Based on the cast recordings for both musicals, they’re both very well-crafted musicals. The difference is Kinky Boots puts a smile on my face and I start crying during the song “When I Grow Up” from Matilda.

So when making a prediction, this could be framed with the argument of which one will do better on the road. Matilda could arguably do better because it’s a more familiar title and is probably viewed as family-friendly. However, people could also view Kinky Boots as being more likely to tour well because it’s a cheerier musical and less dark. There could also be the argument that Matilda is too British or Kinky Boots is too gay, but that didn’t stop La Cage Aux Folles from being a successful musical. (Coincidentally, both La Cage Aux Folles and Kinky Boots have the same book writer.)

It will be interesting to see who wins, and either way I’ll be happy for the show that does win. Both seem to be very good musicals, although I now regret not seeing Kinky Boots when it was in Chicago.

Some Thoughts On the End of the Congress Plaza Hotel Strike

congress hotel strike

The Congress Plaza Hotel strike ended on Wednesday, almost ten years after it started. The strike is believed to be the longest strike in American history.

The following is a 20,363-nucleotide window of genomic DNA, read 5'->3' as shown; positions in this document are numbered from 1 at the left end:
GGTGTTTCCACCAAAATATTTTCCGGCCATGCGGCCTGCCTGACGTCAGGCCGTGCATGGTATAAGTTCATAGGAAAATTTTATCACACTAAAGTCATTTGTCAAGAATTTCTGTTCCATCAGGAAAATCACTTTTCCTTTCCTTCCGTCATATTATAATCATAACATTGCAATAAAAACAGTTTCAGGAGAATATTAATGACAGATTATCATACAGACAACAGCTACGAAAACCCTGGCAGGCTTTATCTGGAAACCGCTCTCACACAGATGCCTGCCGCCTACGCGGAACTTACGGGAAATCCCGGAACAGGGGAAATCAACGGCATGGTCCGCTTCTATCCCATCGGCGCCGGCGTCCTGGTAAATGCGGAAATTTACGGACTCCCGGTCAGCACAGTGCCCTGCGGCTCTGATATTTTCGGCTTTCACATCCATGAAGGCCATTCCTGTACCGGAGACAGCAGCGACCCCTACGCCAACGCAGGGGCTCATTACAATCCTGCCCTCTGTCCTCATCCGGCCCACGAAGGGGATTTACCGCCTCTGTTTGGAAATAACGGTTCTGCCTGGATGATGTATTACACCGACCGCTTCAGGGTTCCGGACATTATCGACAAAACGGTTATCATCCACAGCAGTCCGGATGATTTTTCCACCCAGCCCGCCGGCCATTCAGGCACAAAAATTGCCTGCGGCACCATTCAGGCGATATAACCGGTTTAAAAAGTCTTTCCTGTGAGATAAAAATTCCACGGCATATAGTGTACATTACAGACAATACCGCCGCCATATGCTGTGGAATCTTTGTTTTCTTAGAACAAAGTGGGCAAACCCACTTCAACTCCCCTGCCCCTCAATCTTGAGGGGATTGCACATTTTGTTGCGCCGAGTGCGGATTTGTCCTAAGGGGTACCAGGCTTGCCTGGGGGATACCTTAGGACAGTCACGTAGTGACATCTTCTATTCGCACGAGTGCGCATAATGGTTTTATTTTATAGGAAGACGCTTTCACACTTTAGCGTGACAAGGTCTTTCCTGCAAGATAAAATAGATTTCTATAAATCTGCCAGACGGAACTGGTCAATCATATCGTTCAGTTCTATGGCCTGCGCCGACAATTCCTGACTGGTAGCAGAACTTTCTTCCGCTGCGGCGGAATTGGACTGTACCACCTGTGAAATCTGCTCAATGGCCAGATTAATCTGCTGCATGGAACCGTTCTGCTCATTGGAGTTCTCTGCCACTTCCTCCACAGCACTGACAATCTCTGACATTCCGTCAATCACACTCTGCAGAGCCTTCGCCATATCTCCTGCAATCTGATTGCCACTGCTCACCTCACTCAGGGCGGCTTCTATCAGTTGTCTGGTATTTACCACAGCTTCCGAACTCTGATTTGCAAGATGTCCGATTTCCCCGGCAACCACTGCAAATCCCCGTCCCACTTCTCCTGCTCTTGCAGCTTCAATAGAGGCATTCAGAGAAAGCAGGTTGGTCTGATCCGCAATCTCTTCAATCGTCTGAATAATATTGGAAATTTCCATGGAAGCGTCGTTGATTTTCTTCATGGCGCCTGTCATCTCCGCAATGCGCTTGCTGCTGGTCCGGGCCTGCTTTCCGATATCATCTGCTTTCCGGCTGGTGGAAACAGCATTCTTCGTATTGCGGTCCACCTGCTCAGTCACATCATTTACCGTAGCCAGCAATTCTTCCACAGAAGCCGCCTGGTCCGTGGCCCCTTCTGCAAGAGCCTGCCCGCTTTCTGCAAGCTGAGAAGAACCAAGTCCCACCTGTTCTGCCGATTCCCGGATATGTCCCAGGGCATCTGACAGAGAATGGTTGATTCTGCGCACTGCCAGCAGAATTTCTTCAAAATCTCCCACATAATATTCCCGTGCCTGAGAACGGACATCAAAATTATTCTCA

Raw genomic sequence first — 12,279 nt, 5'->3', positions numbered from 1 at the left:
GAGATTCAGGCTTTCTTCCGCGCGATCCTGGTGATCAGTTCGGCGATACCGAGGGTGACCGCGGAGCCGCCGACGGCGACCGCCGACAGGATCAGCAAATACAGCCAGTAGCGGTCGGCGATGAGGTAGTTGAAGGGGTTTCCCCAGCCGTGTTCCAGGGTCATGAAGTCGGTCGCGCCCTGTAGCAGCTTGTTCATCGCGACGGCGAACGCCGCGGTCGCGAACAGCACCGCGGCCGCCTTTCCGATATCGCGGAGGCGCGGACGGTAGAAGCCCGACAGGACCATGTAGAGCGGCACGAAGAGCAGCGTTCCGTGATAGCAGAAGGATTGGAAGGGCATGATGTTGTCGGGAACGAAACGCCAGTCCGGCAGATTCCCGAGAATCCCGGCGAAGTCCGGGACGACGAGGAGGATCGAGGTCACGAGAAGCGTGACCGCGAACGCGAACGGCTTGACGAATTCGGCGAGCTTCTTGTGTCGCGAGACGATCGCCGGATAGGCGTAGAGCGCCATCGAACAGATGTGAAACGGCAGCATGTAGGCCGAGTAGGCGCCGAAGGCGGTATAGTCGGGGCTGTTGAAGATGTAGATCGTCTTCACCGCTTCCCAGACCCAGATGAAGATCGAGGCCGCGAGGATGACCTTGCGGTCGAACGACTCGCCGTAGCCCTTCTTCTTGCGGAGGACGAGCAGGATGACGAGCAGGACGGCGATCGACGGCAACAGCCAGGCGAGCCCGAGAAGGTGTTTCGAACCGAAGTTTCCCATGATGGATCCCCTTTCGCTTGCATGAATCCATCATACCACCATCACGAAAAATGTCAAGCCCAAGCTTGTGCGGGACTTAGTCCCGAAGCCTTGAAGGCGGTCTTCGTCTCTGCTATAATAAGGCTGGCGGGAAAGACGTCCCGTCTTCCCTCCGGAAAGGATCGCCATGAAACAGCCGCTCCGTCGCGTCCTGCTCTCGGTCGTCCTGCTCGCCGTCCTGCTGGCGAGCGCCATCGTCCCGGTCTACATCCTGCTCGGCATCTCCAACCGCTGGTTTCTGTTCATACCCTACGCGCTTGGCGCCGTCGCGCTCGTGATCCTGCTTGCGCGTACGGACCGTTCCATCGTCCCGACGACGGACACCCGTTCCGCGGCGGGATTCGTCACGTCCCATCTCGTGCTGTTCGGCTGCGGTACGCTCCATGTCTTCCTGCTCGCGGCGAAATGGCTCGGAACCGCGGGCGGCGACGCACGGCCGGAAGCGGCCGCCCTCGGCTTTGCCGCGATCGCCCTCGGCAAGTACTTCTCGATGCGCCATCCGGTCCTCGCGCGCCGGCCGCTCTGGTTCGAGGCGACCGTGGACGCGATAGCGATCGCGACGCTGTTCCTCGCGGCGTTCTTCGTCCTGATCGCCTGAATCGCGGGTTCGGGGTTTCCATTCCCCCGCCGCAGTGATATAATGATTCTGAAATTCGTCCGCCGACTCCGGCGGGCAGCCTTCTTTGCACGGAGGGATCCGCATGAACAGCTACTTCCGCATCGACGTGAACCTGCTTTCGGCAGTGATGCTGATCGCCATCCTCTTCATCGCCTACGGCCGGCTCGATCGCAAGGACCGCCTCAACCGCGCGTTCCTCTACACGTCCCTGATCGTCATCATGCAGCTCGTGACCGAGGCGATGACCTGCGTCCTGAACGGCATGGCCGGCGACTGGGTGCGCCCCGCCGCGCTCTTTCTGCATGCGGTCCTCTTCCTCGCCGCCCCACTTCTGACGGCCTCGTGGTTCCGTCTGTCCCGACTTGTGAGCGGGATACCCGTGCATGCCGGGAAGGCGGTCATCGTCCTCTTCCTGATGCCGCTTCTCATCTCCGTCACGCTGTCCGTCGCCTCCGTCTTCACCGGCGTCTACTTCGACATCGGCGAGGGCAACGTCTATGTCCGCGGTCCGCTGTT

The end of the strike is a bit of a sad note because during the time the strike was occurring the standard wage for room attendants in Chicago increased to $16.40 an hour while the standard wage for room attendants at the Congress Plaza Hotel hasn’t increased at all during the strike and will not increase now that the strike is over. (The standard wage at the hotel is $8.83 an hour, which is exactly 58 cents more than Illinois’ minimum wage.)

Although the possibly good things to come out of this strike are summed up by Micah Uetricht over at In These Times

Strikers were constantly picketing in front of the hotel on Michigan Avenue, one of the city’s busiest drags. During the last half-decade, they were less likely to be in front of the hotel and more likely to be paying unannounced visits to companies or conferences that had reserved blocks of rooms at the hotel, telling their stories of hardship at the hands of the Congress and demanding the reservation be canceled. These cancellations alone may have cost the hotel millions over the years.